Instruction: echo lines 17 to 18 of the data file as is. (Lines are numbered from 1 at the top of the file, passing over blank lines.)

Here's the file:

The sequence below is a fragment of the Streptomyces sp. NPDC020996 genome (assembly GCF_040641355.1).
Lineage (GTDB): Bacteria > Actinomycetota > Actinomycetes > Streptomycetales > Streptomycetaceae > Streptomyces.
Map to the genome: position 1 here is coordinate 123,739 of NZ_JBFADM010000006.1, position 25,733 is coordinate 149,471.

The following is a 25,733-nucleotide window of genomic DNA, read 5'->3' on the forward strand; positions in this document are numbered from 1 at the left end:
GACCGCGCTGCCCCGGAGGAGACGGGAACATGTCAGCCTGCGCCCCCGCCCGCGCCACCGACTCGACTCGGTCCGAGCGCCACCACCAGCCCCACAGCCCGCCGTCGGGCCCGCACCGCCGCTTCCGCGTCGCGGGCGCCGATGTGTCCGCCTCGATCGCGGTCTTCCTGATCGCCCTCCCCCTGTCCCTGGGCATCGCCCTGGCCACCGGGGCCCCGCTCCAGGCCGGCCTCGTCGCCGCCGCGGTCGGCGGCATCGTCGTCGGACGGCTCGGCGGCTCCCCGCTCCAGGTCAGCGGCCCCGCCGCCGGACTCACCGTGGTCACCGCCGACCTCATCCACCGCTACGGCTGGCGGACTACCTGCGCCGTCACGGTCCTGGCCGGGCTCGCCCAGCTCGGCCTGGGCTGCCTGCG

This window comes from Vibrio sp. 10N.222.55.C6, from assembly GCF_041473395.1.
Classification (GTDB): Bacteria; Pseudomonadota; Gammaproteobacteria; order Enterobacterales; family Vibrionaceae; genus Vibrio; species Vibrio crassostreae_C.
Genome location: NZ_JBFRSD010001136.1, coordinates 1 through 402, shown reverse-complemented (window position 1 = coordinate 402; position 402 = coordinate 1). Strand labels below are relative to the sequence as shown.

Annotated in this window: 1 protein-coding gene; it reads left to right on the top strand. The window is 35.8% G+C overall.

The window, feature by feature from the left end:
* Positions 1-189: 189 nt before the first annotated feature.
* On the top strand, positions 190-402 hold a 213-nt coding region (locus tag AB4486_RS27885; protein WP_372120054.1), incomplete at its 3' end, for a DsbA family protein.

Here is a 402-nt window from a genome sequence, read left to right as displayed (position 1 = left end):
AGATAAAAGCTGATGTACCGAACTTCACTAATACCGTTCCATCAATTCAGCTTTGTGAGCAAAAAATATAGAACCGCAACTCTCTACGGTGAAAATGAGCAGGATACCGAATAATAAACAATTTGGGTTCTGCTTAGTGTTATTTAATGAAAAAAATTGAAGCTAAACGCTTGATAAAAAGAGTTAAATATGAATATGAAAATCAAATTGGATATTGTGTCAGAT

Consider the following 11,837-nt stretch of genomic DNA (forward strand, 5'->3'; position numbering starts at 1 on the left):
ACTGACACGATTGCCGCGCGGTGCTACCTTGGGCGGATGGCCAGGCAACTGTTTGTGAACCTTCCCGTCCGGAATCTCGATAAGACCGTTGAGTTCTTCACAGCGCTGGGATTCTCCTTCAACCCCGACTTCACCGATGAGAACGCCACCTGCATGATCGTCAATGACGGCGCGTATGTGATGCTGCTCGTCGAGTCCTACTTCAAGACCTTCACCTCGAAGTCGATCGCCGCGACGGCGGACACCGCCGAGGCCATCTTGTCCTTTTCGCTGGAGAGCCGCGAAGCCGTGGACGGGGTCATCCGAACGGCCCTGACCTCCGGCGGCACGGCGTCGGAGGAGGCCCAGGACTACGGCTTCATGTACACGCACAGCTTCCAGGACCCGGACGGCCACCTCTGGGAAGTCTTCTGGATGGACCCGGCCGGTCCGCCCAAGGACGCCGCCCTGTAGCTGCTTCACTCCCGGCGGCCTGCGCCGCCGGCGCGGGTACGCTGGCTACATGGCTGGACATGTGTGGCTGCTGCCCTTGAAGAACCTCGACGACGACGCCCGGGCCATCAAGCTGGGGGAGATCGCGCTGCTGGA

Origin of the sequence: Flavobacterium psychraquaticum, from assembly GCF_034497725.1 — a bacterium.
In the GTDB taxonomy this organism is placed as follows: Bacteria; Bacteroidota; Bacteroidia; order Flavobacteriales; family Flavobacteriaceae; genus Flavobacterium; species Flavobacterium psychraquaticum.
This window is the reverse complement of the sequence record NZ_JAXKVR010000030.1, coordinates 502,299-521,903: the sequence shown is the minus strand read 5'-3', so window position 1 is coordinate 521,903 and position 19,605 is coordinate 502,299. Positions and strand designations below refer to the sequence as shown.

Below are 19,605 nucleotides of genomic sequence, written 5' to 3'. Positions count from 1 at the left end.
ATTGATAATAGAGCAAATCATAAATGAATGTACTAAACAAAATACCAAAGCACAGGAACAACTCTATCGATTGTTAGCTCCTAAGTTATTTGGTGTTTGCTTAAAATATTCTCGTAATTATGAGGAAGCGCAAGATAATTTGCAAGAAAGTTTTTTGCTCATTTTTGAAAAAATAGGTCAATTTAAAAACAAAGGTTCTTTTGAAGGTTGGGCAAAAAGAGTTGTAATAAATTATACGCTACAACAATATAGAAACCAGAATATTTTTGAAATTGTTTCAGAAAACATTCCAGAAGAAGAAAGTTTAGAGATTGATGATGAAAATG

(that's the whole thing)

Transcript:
Origin of the sequence: Flavobacterium psychraquaticum, from assembly GCF_034497725.1 — a bacterium.
In the GTDB taxonomy this organism is placed as follows: Bacteria; Bacteroidota; Bacteroidia; order Flavobacteriales; family Flavobacteriaceae; genus Flavobacterium; species Flavobacterium psychraquaticum.